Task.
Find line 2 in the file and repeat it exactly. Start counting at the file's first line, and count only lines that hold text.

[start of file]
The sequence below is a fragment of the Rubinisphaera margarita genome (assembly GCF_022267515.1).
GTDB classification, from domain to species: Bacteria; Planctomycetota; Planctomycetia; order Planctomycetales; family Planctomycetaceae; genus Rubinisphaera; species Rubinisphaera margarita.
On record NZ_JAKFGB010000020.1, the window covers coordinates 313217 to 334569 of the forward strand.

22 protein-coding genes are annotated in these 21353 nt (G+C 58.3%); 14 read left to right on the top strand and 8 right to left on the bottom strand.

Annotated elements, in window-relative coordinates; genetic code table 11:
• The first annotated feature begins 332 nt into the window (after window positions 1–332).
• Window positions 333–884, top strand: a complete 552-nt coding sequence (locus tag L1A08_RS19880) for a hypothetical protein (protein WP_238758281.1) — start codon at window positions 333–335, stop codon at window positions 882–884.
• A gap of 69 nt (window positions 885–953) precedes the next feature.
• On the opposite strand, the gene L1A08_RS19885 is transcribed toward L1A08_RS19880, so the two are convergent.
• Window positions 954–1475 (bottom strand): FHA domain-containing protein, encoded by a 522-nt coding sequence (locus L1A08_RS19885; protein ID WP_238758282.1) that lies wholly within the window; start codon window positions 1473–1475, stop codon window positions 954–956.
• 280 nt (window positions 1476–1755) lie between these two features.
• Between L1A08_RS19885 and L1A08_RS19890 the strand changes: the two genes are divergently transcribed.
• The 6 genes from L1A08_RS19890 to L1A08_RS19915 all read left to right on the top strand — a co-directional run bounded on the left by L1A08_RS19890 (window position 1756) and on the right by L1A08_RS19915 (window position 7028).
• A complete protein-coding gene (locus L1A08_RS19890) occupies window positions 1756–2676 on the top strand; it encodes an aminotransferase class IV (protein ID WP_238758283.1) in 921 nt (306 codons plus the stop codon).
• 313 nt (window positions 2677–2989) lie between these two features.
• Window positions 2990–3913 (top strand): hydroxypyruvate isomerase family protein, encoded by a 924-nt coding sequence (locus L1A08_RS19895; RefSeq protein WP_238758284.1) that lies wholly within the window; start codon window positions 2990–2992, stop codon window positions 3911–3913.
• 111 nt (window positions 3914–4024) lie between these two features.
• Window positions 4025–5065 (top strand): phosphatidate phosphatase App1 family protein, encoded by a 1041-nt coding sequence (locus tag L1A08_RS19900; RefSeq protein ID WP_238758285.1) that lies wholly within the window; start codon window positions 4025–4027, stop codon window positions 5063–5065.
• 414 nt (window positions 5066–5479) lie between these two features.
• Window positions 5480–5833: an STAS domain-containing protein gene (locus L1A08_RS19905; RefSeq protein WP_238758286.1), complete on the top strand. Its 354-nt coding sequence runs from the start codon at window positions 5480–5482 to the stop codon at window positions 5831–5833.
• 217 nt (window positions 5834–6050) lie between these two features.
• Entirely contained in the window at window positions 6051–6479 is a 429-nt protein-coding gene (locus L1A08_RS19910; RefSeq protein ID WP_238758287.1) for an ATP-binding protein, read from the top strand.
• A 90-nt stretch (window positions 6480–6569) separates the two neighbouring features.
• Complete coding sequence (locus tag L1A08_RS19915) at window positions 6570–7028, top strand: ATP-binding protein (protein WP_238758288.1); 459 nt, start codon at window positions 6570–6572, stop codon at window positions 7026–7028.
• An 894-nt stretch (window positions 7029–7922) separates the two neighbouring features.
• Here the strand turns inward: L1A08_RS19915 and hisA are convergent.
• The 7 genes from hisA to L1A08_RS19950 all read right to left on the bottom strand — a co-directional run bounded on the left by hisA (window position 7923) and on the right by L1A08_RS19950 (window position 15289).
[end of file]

GTDB classification, from domain to species: Bacteria; Planctomycetota; Planctomycetia; order Planctomycetales; family Planctomycetaceae; genus Rubinisphaera; species Rubinisphaera margarita.